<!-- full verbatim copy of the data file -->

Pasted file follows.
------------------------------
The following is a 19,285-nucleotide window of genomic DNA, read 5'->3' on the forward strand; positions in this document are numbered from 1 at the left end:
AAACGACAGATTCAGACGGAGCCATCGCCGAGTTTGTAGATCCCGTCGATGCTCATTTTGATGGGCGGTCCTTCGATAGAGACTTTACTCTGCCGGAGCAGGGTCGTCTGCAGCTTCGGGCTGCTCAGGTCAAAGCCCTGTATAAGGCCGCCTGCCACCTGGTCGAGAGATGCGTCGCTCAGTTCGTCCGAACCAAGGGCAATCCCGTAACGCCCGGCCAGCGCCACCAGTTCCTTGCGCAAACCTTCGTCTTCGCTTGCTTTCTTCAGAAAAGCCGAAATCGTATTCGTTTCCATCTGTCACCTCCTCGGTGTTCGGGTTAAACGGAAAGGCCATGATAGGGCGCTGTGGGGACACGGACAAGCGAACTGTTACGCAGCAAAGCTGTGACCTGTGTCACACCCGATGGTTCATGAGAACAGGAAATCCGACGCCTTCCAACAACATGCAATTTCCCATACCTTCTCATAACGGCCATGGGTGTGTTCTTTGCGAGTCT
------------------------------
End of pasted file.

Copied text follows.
The following is a 19,285-nucleotide window of genomic DNA, read 5'->3' on the forward strand; positions in this document are numbered from 1 at the left end:
AAACGACAGATTCAGACGGAGCCATCGCCGAGTTTGTAGATCCCGTCGATGCTCATTTTGATGGGCGGTCCTTCGATAGAGACTTTACTCTGCCGGAGCAGGGTCGTCTGCAGCTTCGGGCTGCTCAGGTCAAAGCCCTGTATAAGGCCGCCTGCCACCTGGTCGAGAGATGCGTCGCTCAGTTCGTCCGAACCAAGGGCAATCCCGTAACGCCCGGCCAGCGCCACCAGTTCCTTGCGCAAACCTTCGTCTTCGCTTGCTTTCTTCAGAAAAGCCGAAATCGTATTCGTTTCCATCTGTCACCTCCTCGGTGTTCGGGTTAAACGGAAAGGCCATGATAGGGCGCTGTGGGGACACGGACAAGCGAACTGTTACGCAGCAAAGCTGTGACCTGTGTCACACCCGATGGTTCATGAGAACAGGAAATCCGACGCCTTCCAACAACATGCAATTTCCCATACCTTCTCATAACGGCCATGGGTGTGTTCTTTGCGAGTCT